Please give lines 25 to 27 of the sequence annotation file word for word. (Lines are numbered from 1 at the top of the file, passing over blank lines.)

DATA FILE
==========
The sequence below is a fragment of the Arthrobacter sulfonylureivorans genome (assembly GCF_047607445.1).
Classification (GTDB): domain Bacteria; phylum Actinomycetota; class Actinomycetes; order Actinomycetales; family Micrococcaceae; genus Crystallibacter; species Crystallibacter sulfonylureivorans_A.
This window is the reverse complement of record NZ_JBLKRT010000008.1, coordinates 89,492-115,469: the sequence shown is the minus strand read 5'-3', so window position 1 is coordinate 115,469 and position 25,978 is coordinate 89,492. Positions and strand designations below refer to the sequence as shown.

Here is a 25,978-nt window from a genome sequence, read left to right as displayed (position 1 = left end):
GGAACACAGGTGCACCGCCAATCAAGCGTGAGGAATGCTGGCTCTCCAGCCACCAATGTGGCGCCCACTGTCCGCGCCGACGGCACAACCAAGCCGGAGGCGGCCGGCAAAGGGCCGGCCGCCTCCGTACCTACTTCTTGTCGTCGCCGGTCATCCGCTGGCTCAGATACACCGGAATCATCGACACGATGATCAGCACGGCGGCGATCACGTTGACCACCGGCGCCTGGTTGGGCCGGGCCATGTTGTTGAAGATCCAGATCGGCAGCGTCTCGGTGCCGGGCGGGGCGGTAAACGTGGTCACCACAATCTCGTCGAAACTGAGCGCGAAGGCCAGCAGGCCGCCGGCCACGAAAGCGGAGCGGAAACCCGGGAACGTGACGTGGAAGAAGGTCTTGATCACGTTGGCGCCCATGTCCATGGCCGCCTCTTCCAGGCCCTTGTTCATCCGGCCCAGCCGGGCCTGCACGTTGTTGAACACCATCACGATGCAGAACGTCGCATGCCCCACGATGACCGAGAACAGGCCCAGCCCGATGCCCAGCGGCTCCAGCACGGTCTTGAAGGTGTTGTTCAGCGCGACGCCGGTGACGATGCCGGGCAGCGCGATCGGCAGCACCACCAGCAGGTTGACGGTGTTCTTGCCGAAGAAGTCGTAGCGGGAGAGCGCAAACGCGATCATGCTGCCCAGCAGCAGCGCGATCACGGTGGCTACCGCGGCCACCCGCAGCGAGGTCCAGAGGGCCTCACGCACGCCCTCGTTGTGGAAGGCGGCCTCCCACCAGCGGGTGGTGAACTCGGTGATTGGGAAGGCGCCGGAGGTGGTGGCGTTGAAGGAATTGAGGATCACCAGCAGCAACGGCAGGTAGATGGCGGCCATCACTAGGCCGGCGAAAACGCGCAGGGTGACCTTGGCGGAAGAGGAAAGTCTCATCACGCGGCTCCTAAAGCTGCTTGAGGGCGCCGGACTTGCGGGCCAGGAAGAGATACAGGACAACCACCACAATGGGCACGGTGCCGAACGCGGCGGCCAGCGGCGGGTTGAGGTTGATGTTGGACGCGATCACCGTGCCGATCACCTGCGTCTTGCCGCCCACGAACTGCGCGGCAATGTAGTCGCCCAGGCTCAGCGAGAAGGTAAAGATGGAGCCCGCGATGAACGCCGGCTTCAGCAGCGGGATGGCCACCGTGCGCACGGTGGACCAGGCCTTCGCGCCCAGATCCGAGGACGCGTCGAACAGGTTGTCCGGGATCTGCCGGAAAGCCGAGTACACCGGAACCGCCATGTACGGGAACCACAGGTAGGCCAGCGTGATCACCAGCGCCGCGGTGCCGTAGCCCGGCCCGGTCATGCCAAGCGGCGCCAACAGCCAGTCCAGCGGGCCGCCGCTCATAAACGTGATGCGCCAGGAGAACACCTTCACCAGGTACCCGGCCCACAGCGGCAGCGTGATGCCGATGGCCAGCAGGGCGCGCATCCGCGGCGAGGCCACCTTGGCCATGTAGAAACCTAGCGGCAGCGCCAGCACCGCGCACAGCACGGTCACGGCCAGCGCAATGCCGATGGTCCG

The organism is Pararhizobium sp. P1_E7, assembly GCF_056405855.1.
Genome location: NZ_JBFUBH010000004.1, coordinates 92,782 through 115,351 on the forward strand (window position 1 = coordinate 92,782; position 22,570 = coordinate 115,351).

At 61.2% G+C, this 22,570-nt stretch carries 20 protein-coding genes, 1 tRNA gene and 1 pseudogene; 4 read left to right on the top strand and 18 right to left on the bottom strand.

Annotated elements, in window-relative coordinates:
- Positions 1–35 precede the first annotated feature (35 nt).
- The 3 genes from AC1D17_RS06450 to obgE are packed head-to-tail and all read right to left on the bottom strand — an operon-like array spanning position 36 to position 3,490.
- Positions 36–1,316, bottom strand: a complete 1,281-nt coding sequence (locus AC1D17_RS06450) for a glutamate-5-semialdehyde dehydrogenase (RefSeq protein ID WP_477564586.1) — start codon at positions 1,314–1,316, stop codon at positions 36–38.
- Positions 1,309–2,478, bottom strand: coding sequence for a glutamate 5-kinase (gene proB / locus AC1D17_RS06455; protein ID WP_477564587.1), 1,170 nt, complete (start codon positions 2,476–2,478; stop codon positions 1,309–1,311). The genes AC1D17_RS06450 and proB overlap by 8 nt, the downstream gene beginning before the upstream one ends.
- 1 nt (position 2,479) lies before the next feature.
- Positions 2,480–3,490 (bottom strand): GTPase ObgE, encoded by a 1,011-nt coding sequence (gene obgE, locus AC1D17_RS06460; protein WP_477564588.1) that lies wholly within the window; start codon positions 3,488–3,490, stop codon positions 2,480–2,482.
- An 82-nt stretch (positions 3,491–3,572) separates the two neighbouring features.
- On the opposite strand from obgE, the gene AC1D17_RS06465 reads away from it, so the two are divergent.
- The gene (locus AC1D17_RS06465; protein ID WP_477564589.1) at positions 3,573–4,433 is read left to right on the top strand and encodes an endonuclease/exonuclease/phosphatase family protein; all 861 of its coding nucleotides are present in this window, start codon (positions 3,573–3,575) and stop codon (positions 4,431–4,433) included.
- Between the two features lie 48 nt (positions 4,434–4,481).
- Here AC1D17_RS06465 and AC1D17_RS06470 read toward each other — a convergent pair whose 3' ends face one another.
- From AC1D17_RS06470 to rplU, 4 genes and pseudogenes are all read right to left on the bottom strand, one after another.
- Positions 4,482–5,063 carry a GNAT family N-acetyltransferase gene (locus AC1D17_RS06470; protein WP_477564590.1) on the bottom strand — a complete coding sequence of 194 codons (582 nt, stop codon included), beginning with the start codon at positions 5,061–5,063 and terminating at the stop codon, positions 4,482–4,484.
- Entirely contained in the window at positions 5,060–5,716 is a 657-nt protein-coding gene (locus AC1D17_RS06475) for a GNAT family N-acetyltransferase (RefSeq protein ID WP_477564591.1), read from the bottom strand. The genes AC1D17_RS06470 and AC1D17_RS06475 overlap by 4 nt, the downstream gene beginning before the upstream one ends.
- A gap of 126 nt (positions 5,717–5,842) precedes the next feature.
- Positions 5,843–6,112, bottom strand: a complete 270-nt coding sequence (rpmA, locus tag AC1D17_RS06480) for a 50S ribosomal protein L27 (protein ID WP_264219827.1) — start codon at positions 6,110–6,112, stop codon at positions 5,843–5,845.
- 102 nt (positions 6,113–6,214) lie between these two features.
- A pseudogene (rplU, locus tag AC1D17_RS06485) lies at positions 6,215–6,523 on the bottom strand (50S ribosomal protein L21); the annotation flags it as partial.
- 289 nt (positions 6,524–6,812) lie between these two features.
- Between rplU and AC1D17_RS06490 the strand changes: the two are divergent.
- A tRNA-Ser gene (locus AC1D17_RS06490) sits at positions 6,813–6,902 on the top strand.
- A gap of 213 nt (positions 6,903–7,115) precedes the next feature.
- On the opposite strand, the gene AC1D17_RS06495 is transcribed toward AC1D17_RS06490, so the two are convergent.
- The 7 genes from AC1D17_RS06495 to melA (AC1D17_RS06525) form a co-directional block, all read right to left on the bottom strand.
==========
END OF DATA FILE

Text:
- Positions 5,843–6,112, bottom strand: a complete 270-nt coding sequence (rpmA, locus tag AC1D17_RS06480) for a 50S ribosomal protein L27 (protein ID WP_264219827.1) — start codon at positions 6,110–6,112, stop codon at positions 5,843–5,845.
- 102 nt (positions 6,113–6,214) lie between these two features.
- A pseudogene (rplU, locus tag AC1D17_RS06485) lies at positions 6,215–6,523 on the bottom strand (50S ribosomal protein L21); the annotation flags it as partial.